Chapter 13 debtors are required to submit a repayment plan that must be approved by the bankruptcy court. The plan sets forth how you intend to treat your creditors in your bankruptcy case. The Chapter 13 plan is for a period of three to five years. This amount of time means that even with planning every aspect of your repayment plan, you can still encounter changes in life circumstances and other problems. For example, what happens if you are in the middle of your Chapter 13 case and you lose your job or encounter a major medical issue? When unexpected events occur that negatively impact your disposable income, you have two options:
- Amend the Chapter 13 plan. A debtor can request permission to amend the Chapter 13 plan. You will need to prove that a modification of the plan is necessary. It is possible creditors will challenge the modification, so your attorney must be prepared to handle any challenges. It is important to provide your lawyer with any documentation you have that evidences a change in your finances and that modifying the plan is necessary. The most common ways to modify a Chapter 13 plan are to alter the amount of your monthly payment or extend the term of your plan.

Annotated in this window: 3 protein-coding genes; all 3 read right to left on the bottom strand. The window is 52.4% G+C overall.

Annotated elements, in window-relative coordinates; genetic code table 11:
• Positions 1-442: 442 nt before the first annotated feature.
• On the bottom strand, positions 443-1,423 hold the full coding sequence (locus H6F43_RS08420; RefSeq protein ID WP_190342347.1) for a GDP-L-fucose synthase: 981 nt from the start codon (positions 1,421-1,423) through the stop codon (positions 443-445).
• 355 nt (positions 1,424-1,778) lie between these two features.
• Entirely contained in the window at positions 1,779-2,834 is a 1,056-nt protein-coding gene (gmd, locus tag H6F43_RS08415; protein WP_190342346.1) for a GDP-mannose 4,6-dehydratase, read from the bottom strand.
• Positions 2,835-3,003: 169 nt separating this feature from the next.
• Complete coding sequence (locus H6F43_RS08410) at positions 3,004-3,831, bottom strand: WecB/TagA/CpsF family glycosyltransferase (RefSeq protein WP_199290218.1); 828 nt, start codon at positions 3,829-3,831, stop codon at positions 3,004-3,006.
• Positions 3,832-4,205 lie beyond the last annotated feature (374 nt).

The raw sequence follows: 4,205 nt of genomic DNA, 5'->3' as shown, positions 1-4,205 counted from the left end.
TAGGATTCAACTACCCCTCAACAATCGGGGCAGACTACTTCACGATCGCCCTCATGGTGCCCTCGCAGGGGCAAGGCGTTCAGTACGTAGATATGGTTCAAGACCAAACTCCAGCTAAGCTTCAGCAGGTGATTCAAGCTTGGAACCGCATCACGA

- Convert to a Chapter 7. If you are struggling in your Chapter 13 case, you may be able to convert your case to a Chapter 7.
If you are interested in filing a bankruptcy case or you need assistance with a struggling Chapter 13 case, you need an experienced attorney at Levitt & Slafkes to assist you. We are bankruptcy lawyers who know how to make a difference in your financial situation. We have experience you can rely on and we care about your results. Contact our New Jersey law firm online by filling out the form or by calling 973-323-2953 to schedule a free initial consultation with an attorney at Levitt & Slafkes, P.C..